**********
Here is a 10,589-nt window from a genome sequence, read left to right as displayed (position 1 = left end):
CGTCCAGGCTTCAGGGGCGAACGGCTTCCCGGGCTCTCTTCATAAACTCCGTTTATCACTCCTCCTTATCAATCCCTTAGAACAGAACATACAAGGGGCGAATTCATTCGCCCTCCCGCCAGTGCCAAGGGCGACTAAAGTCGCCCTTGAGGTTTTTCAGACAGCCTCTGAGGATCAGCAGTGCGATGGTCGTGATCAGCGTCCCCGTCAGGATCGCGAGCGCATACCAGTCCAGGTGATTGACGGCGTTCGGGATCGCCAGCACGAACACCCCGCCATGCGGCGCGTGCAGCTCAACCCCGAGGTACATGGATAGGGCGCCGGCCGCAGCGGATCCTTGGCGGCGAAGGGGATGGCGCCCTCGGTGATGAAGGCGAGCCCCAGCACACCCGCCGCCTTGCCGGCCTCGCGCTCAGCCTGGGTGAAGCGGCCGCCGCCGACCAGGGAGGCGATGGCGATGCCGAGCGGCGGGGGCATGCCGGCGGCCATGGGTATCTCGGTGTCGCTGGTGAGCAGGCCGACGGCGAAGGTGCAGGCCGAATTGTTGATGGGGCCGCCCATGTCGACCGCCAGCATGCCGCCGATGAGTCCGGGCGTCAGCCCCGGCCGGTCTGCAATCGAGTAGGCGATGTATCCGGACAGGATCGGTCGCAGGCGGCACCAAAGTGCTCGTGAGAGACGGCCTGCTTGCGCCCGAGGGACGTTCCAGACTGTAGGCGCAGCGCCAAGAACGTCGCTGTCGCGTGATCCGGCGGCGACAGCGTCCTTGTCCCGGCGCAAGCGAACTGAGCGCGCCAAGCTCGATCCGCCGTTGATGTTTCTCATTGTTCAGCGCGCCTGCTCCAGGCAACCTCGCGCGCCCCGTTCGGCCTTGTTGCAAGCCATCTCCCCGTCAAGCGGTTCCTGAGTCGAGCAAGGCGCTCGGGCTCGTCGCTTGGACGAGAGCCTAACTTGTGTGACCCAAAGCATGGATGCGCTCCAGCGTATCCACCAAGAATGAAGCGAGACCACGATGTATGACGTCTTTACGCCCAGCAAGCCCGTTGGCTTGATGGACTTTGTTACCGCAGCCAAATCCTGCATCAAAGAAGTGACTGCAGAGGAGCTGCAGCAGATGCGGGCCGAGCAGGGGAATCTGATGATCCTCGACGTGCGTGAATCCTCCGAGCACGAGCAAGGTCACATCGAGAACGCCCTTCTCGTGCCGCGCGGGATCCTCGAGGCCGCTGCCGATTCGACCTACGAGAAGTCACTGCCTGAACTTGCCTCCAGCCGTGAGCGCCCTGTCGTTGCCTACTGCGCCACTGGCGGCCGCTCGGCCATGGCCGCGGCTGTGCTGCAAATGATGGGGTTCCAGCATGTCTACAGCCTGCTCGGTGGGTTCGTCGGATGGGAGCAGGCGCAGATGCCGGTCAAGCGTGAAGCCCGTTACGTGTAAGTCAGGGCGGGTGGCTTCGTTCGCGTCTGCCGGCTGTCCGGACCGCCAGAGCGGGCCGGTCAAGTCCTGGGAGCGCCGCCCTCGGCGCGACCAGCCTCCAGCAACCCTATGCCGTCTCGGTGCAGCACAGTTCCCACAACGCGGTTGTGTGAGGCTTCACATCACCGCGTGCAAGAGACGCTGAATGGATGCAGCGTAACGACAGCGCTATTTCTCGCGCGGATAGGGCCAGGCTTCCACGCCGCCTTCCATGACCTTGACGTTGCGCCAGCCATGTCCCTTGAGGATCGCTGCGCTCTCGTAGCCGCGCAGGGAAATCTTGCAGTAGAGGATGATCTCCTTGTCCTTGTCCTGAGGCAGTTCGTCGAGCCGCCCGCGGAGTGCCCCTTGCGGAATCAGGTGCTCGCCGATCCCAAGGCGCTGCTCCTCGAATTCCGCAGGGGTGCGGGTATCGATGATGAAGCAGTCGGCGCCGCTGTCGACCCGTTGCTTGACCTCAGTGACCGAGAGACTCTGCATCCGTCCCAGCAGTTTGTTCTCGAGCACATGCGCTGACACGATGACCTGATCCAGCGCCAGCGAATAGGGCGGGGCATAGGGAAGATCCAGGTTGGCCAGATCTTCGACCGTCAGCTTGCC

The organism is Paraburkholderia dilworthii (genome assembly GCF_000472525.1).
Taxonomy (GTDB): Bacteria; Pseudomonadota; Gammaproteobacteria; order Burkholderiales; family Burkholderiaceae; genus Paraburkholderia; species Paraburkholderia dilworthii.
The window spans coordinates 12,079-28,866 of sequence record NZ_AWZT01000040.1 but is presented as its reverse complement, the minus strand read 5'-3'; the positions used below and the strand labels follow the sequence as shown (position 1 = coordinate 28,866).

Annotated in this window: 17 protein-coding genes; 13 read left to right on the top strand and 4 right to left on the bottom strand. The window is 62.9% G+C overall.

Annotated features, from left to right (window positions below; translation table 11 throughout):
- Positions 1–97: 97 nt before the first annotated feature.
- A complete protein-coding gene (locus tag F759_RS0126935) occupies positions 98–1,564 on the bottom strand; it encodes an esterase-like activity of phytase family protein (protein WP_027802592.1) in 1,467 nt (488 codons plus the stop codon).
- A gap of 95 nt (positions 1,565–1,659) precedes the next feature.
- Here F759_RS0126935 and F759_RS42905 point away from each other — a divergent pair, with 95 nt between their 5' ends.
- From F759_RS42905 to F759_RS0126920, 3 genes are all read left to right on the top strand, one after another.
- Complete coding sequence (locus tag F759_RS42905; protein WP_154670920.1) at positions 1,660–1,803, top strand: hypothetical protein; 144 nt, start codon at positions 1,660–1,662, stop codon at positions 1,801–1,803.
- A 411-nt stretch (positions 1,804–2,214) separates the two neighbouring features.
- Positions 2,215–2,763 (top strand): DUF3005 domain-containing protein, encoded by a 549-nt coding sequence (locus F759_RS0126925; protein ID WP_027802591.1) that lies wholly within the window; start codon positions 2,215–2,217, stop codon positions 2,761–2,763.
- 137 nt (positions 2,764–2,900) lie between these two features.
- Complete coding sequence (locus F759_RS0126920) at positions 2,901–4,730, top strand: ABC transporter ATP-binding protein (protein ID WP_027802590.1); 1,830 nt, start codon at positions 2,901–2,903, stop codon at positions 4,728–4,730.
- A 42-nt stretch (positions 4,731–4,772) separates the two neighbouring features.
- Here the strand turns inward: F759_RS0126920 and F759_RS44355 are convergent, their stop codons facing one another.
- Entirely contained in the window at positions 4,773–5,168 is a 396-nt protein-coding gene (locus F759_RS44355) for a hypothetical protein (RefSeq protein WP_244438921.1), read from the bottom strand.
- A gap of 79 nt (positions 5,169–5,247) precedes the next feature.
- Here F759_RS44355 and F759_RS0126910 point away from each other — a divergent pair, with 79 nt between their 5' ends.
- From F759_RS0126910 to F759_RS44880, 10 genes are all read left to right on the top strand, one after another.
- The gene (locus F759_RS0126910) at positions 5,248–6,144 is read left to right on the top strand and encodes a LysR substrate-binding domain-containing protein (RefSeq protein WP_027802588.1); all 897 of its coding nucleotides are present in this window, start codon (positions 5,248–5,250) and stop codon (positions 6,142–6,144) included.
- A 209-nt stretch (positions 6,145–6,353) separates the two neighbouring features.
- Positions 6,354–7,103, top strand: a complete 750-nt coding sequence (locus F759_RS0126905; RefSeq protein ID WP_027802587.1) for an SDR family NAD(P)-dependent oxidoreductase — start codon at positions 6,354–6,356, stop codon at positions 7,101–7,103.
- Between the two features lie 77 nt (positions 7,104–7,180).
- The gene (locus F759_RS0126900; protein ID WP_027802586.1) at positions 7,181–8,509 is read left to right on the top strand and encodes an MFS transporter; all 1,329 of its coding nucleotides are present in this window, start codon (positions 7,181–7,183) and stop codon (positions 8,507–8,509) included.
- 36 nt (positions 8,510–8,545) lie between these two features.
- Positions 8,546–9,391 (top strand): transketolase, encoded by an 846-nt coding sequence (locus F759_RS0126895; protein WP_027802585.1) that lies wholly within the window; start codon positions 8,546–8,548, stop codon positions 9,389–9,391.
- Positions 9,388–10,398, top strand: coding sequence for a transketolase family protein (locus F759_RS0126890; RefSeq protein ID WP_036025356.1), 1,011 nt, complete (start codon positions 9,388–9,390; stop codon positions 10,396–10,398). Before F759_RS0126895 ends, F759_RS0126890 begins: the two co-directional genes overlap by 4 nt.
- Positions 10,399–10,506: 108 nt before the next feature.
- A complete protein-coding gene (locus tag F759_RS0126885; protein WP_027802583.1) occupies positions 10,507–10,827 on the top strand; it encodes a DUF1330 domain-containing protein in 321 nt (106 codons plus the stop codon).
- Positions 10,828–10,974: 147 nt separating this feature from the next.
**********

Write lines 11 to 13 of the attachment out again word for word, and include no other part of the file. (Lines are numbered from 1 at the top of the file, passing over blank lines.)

- Here F759_RS0126935 and F759_RS42905 point away from each other — a divergent pair, with 95 nt between their 5' ends.
- From F759_RS42905 to F759_RS0126920, 3 genes are all read left to right on the top strand, one after another.
- Complete coding sequence (locus tag F759_RS42905; protein WP_154670920.1) at positions 1,660–1,803, top strand: hypothetical protein; 144 nt, start codon at positions 1,660–1,662, stop codon at positions 1,801–1,803.